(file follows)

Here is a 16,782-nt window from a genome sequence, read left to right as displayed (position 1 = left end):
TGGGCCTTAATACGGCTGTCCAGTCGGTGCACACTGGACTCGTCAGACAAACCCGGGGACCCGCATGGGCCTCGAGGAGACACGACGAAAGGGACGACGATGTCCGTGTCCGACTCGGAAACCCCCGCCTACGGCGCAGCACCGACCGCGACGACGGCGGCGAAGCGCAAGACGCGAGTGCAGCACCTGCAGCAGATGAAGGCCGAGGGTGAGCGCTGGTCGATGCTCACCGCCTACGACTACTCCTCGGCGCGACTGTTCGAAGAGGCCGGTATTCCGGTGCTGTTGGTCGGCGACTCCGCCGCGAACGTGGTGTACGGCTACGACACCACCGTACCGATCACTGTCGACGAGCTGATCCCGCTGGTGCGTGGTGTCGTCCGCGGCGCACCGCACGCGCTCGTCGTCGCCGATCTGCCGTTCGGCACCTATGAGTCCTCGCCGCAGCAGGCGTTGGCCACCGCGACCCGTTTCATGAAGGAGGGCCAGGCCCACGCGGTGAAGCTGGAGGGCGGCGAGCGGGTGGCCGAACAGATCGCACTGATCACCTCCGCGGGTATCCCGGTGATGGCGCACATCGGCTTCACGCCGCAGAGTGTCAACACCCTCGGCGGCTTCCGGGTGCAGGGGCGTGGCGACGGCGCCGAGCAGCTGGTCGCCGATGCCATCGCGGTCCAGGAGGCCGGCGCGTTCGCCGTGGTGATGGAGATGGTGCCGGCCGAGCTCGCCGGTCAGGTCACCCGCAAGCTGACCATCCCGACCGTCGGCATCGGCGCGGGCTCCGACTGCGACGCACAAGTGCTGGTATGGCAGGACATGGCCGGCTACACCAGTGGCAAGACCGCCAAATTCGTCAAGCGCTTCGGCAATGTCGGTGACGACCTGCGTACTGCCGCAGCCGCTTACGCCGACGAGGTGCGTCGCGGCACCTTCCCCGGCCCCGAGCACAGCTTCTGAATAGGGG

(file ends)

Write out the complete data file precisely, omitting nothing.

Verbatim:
Here is a 16,782-nt window from a genome sequence, read left to right as displayed (position 1 = left end):
TGGGCCTTAATACGGCTGTCCAGTCGGTGCACACTGGACTCGTCAGACAAACCCGGGGACCCGCATGGGCCTCGAGGAGACACGACGAAAGGGACGACGATGTCCGTGTCCGACTCGGAAACCCCCGCCTACGGCGCAGCACCGACCGCGACGACGGCGGCGAAGCGCAAGACGCGAGTGCAGCACCTGCAGCAGATGAAGGCCGAGGGTGAGCGCTGGTCGATGCTCACCGCCTACGACTACTCCTCGGCGCGACTGTTCGAAGAGGCCGGTATTCCGGTGCTGTTGGTCGGCGACTCCGCCGCGAACGTGGTGTACGGCTACGACACCACCGTACCGATCACTGTCGACGAGCTGATCCCGCTGGTGCGTGGTGTCGTCCGCGGCGCACCGCACGCGCTCGTCGTCGCCGATCTGCCGTTCGGCACCTATGAGTCCTCGCCGCAGCAGGCGTTGGCCACCGCGACCCGTTTCATGAAGGAGGGCCAGGCCCACGCGGTGAAGCTGGAGGGCGGCGAGCGGGTGGCCGAACAGATCGCACTGATCACCTCCGCGGGTATCCCGGTGATGGCGCACATCGGCTTCACGCCGCAGAGTGTCAACACCCTCGGCGGCTTCCGGGTGCAGGGGCGTGGCGACGGCGCCGAGCAGCTGGTCGCCGATGCCATCGCGGTCCAGGAGGCCGGCGCGTTCGCCGTGGTGATGGAGATGGTGCCGGCCGAGCTCGCCGGTCAGGTCACCCGCAAGCTGACCATCCCGACCGTCGGCATCGGCGCGGGCTCCGACTGCGACGCACAAGTGCTGGTATGGCAGGACATGGCCGGCTACACCAGTGGCAAGACCGCCAAATTCGTCAAGCGCTTCGGCAATGTCGGTGACGACCTGCGTACTGCCGCAGCCGCTTACGCCGACGAGGTGCGTCGCGGCACCTTCCCCGGCCCCGAGCACAGCTTCTGAATAGGGG